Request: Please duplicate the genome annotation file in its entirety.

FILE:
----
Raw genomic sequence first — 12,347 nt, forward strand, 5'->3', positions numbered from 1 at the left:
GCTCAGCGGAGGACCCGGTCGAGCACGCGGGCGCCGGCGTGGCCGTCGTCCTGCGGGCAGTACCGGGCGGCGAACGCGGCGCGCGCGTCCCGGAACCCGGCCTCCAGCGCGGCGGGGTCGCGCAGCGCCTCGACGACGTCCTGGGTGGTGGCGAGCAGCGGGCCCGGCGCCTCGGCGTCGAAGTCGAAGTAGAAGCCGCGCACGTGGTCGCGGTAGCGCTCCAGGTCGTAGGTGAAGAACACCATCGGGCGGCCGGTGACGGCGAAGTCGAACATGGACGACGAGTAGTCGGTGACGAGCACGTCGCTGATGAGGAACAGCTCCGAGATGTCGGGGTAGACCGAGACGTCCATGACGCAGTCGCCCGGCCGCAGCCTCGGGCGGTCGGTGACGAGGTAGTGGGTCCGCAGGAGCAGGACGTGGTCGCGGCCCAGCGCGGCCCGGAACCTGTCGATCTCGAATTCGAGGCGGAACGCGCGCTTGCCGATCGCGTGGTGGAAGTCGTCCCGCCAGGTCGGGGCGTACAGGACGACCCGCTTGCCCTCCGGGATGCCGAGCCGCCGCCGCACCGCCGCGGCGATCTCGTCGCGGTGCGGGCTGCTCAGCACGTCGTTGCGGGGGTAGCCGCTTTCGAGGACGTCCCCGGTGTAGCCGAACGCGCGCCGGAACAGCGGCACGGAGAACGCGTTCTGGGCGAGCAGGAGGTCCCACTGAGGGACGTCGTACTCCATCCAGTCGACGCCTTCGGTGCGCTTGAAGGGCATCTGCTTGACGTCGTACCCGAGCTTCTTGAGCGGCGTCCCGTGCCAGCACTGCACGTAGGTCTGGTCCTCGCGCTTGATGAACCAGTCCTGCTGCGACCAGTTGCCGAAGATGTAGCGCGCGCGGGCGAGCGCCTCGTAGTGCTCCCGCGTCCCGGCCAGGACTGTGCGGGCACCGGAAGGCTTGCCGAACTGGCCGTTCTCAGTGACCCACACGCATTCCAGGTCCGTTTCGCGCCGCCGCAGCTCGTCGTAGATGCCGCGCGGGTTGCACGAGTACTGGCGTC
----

Raw genomic sequence first — 12,347 nt, forward strand, 5'->3', positions numbered from 1 at the left:
GCTCAGCGGAGGACCCGGTCGAGCACGCGGGCGCCGGCGTGGCCGTCGTCCTGCGGGCAGTACCGGGCGGCGAACGCGGCGCGCGCGTCCCGGAACCCGGCCTCCAGCGCGGCGGGGTCGCGCAGCGCCTCGACGACGTCCTGGGTGGTGGCGAGCAGCGGGCCCGGCGCCTCGGCGTCGAAGTCGAAGTAGAAGCCGCGCACGTGGTCGCGGTAGCGCTCCAGGTCGTAGGTGAAGAACACCATCGGGCGGCCGGTGACGGCGAAGTCGAACATGGACGACGAGTAGTCGGTGACGAGCACGTCGCTGATGAGGAACAGCTCCGAGATGTCGGGGTAGACCGAGACGTCCATGACGCAGTCGCCCGGCCGCAGCCTCGGGCGGTCGGTGACGAGGTAGTGGGTCCGCAGGAGCAGGACGTGGTCGCGGCCCAGCGCGGCCCGGAACCTGTCGATCTCGAATTCGAGGCGGAACGCGCGCTTGCCGATCGCGTGGTGGAAGTCGTCCCGCCAGGTCGGGGCGTACAGGACGACCCGCTTGCCCTCCGGGATGCCGAGCCGCCGCCGCACCGCCGCGGCGATCTCGTCGCGGTGCGGGCTGCTCAGCACGTCGTTGCGGGGGTAGCCGCTTTCGAGGACGTCCCCGGTGTAGCCGAACGCGCGCCGGAACAGCGGCACGGAGAACGCGTTCTGGGCGAGCAGGAGGTCCCACTGAGGGACGTCGTACTCCATCCAGTCGACGCCTTCGGTGCGCTTGAAGGGCATCTGCTTGACGTCGTACCCGAGCTTCTTGAGCGGCGTCCCGTGCCAGCACTGCACGTAGGTCTGGTCCTCGCGCTTGATGAACCAGTCCTGCTGCGACCAGTTGCCGAAGATGTAGCGCGCGCGGGCGAGCGCCTCGTAGTGCTCCCGCGTCCCGGCCAGGACTGTGCGGGCACCGGAAGGCTTGCCGAACTGGCCGTTCTCAGTGACCCACACGCATTCCAGGTCCGTTTCGCGCCGCCGCAGCTCGTCGTAGATGCCGCGCGGGTTGCACGAGTACTGGCGTC